Saturday, July 30, 2011

Count Belisarius

Way too late last night, I finished Robert Graves' 1938 novel, Count Belisarius. My edition was a battered 1966 paperback reprinting I bought at some booksale years ago and finally have read.

If Graves' depiction of this era in history, the world of sixth century Byzantine Rome, is to be believed, there perhaps never existed a stupider, less grateful sovereign than Emperor Justinian, nor a better, less-appreciated general than Belisarius. Time after time, the general saved the Eastern empire from its enemies, only to be punished again and again by his myopic, jealous emperor, against whom he never would raise a finger, however justified. I heard echoes of the Saul-David story, and even of Stowes' Uncle Tom-Simon Lagree portrayal. Evil is ever resentful of good. The more patient in suffering the good, the more incandescent in fury true evil becomes.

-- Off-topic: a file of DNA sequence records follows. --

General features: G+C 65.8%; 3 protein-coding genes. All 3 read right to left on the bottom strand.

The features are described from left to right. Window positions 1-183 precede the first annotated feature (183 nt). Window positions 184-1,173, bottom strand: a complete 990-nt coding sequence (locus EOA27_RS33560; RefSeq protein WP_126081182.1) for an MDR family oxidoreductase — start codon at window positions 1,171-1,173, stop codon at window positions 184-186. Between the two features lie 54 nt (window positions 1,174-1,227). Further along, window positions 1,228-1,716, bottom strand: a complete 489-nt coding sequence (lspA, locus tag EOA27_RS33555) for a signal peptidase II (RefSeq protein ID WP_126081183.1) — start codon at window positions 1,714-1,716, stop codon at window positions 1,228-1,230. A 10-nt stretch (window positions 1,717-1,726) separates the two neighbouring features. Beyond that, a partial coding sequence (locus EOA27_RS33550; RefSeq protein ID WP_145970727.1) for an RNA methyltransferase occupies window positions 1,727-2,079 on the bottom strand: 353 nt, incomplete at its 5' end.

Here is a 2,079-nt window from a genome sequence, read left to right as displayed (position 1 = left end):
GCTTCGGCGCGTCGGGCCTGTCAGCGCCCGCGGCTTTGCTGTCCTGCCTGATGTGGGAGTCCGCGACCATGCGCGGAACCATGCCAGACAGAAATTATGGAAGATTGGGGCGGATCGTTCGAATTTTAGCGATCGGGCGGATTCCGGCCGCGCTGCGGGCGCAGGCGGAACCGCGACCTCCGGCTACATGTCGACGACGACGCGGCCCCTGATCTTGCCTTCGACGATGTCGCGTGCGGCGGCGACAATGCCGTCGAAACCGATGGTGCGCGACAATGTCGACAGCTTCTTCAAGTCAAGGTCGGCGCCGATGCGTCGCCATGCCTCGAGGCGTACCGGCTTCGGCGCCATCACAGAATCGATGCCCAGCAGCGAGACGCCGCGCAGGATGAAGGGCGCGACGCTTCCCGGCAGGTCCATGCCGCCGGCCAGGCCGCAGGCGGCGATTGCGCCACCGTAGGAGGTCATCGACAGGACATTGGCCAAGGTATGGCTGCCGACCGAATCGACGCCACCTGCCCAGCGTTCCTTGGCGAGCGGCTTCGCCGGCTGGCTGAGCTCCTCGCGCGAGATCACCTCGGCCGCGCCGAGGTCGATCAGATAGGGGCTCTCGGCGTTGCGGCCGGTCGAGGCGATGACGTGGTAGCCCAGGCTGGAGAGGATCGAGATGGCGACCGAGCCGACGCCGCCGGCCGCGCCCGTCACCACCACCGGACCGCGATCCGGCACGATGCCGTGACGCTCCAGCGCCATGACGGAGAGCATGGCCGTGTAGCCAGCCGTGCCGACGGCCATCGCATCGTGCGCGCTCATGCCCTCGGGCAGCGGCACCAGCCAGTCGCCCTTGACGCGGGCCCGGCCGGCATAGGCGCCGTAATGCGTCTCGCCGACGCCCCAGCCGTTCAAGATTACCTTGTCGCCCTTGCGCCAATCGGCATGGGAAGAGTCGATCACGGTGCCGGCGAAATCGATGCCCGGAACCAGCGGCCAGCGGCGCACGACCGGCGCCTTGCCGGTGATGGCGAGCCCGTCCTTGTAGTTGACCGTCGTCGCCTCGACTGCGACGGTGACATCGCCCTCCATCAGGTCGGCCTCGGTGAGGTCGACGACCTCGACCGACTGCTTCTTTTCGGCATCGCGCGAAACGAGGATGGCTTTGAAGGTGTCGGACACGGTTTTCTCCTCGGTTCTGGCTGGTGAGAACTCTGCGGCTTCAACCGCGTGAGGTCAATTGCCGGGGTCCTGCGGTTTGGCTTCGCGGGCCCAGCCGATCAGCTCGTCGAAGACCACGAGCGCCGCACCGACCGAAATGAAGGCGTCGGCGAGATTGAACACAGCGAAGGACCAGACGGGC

They say every writer is a product of his or her times. But Graves' novel didn't feel dated, other than one odd reference to primitive communism.

Now, time to move on, to a very strange old book given to me by a good friend, Chuck B., who knows that I love strange old books. Mystical Theology and the Celestial Hierarchies purports to have been written by Dionysius the Areopagite of New Testament fame, but is believed by scholars to have been composed sometime around the 5th Century A.D.

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